Great Economists Since Petty and Boisguilbert
Edited by Gilbert Faccarello and Heinz D. Kurz
Chapter 35: Clément Juglar (1819–1905)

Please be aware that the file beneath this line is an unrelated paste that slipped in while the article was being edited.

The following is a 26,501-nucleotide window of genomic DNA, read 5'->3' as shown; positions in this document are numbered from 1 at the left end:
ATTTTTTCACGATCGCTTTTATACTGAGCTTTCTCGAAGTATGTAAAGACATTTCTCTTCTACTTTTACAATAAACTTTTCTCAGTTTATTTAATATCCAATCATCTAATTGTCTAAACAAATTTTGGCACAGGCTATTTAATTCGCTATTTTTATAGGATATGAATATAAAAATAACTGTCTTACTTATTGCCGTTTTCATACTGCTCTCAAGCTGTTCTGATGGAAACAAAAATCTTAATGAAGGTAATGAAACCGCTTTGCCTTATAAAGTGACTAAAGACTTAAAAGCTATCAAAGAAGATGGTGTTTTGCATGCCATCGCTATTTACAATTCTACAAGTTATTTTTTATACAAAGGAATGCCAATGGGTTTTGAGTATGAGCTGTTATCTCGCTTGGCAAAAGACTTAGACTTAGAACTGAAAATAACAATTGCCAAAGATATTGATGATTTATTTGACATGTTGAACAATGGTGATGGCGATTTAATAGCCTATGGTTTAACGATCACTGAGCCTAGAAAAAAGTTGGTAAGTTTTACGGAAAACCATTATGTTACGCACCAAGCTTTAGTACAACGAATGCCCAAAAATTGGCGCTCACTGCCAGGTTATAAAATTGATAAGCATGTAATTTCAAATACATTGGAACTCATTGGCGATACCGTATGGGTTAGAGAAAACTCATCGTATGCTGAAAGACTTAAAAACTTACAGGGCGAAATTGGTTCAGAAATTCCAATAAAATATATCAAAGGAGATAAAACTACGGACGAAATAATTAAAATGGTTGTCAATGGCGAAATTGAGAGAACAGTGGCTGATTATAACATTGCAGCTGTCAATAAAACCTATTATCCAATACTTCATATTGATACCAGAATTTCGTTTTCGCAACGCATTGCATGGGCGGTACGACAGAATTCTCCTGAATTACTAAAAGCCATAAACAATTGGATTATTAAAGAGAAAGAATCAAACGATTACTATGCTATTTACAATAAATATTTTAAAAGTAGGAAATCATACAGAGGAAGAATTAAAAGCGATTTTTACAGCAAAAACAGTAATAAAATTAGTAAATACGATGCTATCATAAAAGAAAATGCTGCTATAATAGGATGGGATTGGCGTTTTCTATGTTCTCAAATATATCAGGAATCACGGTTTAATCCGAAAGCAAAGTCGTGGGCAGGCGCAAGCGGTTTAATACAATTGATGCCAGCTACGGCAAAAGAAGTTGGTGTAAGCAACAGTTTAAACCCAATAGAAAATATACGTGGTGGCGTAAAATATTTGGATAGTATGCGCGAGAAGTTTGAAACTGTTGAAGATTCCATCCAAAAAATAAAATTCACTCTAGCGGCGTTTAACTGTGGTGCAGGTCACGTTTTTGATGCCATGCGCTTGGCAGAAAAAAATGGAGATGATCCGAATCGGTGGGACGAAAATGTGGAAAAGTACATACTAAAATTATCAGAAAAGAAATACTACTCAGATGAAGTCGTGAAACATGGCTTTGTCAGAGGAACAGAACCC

Joseph Schumpeter (1954: 1123) described Clément Juglar as being “among the greatest economists of all times” and proposed the so-called Juglar-cycle, which lasts between eight and ten years. However, Juglar’s contribution was not confined to the analysis of business cycles: he wrote papers on demography and on monetary and credit theories (see Allisson et al. 2009). These works are of interest not only because they are original and reflect the debates of the nineteenth century, but also because they provide a more comprehensive view of Juglar’s vision. Juglar was born in Paris in 1819 and initially trained as a physician (see Frobert and Hamouda 2008). He defended his thesis in medicine, ‘De l’influence des maladies du coeur sur les poumons’, in 1846, but in 1848, shocked by the revolution, and the three years of the Republican regime and the 1847 recession, he decided to become an economist. There was a transition period (1851–52) when, after travelling to Algeria, Juglar published several papers on the French colonies (Frobert 2009) before turning his attention to the French population movements. His statistical investigations led him to identify a regular cycle of weddings, births, and so on, a retour périodique, which he progressively linked to the economic context. Then began his focus on economics: in 1856 he was introduced to the Société d’économie politique by Louis Wolowski, and in 1860 he became one of the founding members of the Société de statistique de Paris. His first paper on...
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